Chapter 22


One memorable day in the year 1788,—the year in which Massachusetts ratified the Constitution,—a small boy of six, in the little New Hampshire village of Salisbury, made an important purchase. It was a cheap pocket handkerchief, upon which was printed, as was one of the customs years ago, the Constitution of the United States. And that small boy of six read and re-read that Constitution on his handkerchief until he knew it by heart.

Forty-two years later, in the Capitol at Washington, a very grand and impressive-looking man—the senator from Massachusetts—delivered a speech about the Constitution that electrified the world, made his name famous, and Saved the Union.

That small boy and that masterly man were one and the same person. His name was Daniel Webster; and from the purchase of that decorated handkerchief came, in time, the salvation of the Union.

For " Webster’s boy," as every one in Salisbury called young Daniel Webster, had early learned to study and to revere the Constitution that kept unbroken the Union which was dearer to him than life. And when, in 1830, the clouds gathered, and the action of South Carolina




threatened to weaken the Union or throw the States into civil war, when men were uncertain how far the Constitution might permit resistance to the central authority, or how sternly it could compel obedience to the will of the republic, then Daniel Webster spoke.

On the morning of the 26th of January, 1830, Mr. Bell of New Hampshire came to him, and said: "It is a critical moment, and it is time, it is high time, that the people of this country should know what this Constitution is."

"Then, sir," said Mr. Webster, "if that is so, by the blessing of Heaven, they shall learn this day, before the sun goes down, what I understand it to be."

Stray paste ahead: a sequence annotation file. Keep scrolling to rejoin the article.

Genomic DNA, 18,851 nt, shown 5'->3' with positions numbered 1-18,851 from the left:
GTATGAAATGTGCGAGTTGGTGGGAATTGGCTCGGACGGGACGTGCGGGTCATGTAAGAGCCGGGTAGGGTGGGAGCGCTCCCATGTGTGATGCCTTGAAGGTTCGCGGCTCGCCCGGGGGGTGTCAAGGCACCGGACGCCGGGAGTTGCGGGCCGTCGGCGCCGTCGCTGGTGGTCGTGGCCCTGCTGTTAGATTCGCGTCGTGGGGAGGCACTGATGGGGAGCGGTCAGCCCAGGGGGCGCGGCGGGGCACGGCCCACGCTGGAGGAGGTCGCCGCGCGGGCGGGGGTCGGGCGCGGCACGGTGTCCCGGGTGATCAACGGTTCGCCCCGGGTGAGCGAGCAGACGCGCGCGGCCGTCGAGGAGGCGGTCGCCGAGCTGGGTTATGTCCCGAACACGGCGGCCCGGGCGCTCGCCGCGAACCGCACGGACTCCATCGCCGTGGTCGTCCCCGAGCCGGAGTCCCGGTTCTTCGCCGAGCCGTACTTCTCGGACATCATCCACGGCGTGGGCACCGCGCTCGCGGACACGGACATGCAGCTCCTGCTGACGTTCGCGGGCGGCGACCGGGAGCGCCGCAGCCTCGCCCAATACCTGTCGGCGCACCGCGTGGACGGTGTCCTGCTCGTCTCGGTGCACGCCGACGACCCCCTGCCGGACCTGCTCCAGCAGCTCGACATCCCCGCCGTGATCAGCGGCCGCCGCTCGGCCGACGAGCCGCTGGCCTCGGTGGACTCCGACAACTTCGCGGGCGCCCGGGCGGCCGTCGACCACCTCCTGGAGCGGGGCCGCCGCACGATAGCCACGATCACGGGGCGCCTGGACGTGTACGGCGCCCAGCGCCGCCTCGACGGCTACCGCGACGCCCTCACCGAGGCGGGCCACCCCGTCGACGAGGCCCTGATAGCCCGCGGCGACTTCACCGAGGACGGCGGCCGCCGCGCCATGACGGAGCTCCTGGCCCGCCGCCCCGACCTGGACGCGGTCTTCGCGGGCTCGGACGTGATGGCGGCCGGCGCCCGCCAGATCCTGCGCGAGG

That very day, in the Senate chamber in the Capitol, Daniel Webster told the people of the United States, in words the people have never forgotten. how the Constitution, which had made a weak American Confederacy into a nation of

freemen, denied the right of revolution, secession, or disunion. That Constitution, he said, created an indivisible union; and his assertion, so grandly stated, gained strength with time, became the favorite declamation of Amen can schoolboys, burned its way into the very heart and soul of all true Americans, inspired loyalty and created patriotism, and, thirty years after, when a greater danger came, a second time did Webster’s words save the Union from disruption and overthrow.



Daniel Webster was a child of New Hampshire, itself a child of Massachusetts. For, though its union with Massachusetts was broken in i68o, when~ it was declared a separate province with a governor of its own, New Hampshire always leaned heavily on the Old Bay colony, whose men had settled it and whose soldiers had defended it, and again and again it petitioned for union with Massachusetts,—that union which did not come until, as one of the thirteen colonies, New Hampshire boldly cast in its lot with Massachusetts, the organizer of revolution, of independence, and of union.